Posted by Clive on Wednesday, October 6, 2010
I've seen Efeste (pronounced F-S-T) at a good number of wine events and tastings, and I've even met the very nice, and very well regarded winemaker, Brennon Leighton a few times as well. And yet, somehow, I hadn't tasted their wine until relatively recently. When I realized that I had neglected that particular area of my wine education, I said to myself (in a Scottish accent like the Uncle Argyle of a young William Wallace), "Well that is something we shall have to remedy, isn't it?" Off I went to Efeste for a visit.
Efeste is located in the blossoming Woodinville Warehouse district, set slightly apart from the main thoroughfare. While the exterior is constrained by the warehouse in which it's located, the inside is a beautiful and modern tasting room. There is a $10 tasting fee (which Efeste waived, thanks, guys!), a nice bar, casual dining space, and some comfortable furniture. Towards the back of the space, Efeste has installed a series of windows that allow you to see into the production area.
Efeste's first vintage came out in 1995 under the direction of Delille Cellars' Chris Upchurch. From there, Upchurch recommended Brennon Leighton and the winery has been moving forward under his direction since 2007.
Brennon wasn't around when I showed up but I spoke with owners and bartenders, Dan & Patrick, who led me through their current releases. We started out with one of the most talked-about Efeste wine, the Feral, a Sauvignon Blanc. The Feral is produced using all natural fermentation, 100% neutral oak, and all indigenous yeast. This Sauvignon Blanc has a stony quality to it that I find unique; the native fermentation process makes it a bit less refined, and frankly, refreshing. This wine is definitely not your run of the mill Sauv Blanc, but is absolutely something you should try.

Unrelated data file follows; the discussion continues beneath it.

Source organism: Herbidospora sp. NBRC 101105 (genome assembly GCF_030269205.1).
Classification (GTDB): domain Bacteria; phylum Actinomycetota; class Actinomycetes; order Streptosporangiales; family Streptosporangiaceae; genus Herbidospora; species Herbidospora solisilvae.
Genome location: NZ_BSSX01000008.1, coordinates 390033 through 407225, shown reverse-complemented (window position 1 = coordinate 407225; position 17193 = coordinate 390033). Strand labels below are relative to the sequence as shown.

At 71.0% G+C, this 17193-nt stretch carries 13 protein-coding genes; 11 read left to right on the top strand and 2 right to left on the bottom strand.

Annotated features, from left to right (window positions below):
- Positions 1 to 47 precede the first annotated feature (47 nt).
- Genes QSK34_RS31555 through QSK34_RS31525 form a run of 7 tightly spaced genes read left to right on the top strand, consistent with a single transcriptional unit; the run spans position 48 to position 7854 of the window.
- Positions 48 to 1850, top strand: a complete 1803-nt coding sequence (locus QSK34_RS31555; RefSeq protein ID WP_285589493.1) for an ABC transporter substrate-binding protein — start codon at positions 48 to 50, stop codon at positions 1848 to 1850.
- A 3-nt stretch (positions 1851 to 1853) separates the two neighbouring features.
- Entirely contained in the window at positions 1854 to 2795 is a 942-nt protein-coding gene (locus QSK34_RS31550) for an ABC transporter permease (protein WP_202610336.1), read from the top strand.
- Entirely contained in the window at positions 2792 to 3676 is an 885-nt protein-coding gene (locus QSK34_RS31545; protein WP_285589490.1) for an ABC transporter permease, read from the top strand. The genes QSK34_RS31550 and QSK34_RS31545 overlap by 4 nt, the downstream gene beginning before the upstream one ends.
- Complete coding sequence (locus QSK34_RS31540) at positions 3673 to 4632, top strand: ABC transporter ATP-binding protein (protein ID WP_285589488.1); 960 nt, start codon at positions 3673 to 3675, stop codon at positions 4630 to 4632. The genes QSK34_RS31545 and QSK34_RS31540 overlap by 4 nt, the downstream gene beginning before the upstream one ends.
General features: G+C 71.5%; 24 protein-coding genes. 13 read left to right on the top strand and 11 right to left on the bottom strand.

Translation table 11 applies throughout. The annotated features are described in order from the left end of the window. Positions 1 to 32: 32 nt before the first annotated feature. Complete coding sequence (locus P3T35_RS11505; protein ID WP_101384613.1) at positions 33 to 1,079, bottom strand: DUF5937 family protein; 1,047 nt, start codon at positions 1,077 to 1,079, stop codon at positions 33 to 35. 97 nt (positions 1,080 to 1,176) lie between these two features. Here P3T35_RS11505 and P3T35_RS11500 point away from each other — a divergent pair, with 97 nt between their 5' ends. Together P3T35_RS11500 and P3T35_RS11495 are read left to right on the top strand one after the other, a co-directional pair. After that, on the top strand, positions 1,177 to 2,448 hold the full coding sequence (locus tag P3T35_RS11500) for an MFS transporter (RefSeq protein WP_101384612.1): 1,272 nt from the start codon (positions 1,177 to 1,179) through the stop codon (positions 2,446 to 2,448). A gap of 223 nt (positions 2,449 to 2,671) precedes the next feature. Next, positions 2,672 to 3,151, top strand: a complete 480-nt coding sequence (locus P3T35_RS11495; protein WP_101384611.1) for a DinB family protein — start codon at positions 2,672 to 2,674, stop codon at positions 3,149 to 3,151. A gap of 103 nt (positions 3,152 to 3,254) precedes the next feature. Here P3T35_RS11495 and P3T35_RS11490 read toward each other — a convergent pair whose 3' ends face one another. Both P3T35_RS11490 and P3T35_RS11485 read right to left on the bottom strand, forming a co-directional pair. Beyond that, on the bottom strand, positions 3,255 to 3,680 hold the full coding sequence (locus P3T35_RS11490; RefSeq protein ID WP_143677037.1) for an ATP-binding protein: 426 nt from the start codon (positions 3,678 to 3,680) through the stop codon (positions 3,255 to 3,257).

As we drank through their wines, Dan told me some of the stories that go along with the names of the wines, and the imagery on the label. Efeste can be a confusing name for the uninitiated, and people tend to over-pronounce it, and the the label is interesting albeit confusing. The pronounciaton is "F-S-T," the initials of the owners, but there are stories everywhere else.
Australia played a substantial role in Efeste's labeling and naming. The image on the label is the Aboriginal symbol for kangaroo, which are all over the place down under. Their Syrah, the Ceidleigh (pronounced "Kaylee"), is named after a waitress they met in Australia's Barossa Valey. The '07 Ceidleigh was a 93 pointer and is made using Red Mountain fruit. The wine is big and full and has the nuances you expect in a Red Mountain Syrah.
While I think my favorite wine was the Feral, my favorite story was about their Babbit Rose. They've been making the Rose for a few years, and it's named after a family friend who has since passed away, Dick Babitt. Every time they'd go out fishing or have a party, Dick would always bring along his box of White Zinfandel. When they decided to start making a pink wine, they knew they had to acknowledge their old friend.
Head out to Efeste so you can taste some excellent wine made in a way that respects tradition and the wine making process, and that pairs well with fascinating back stories.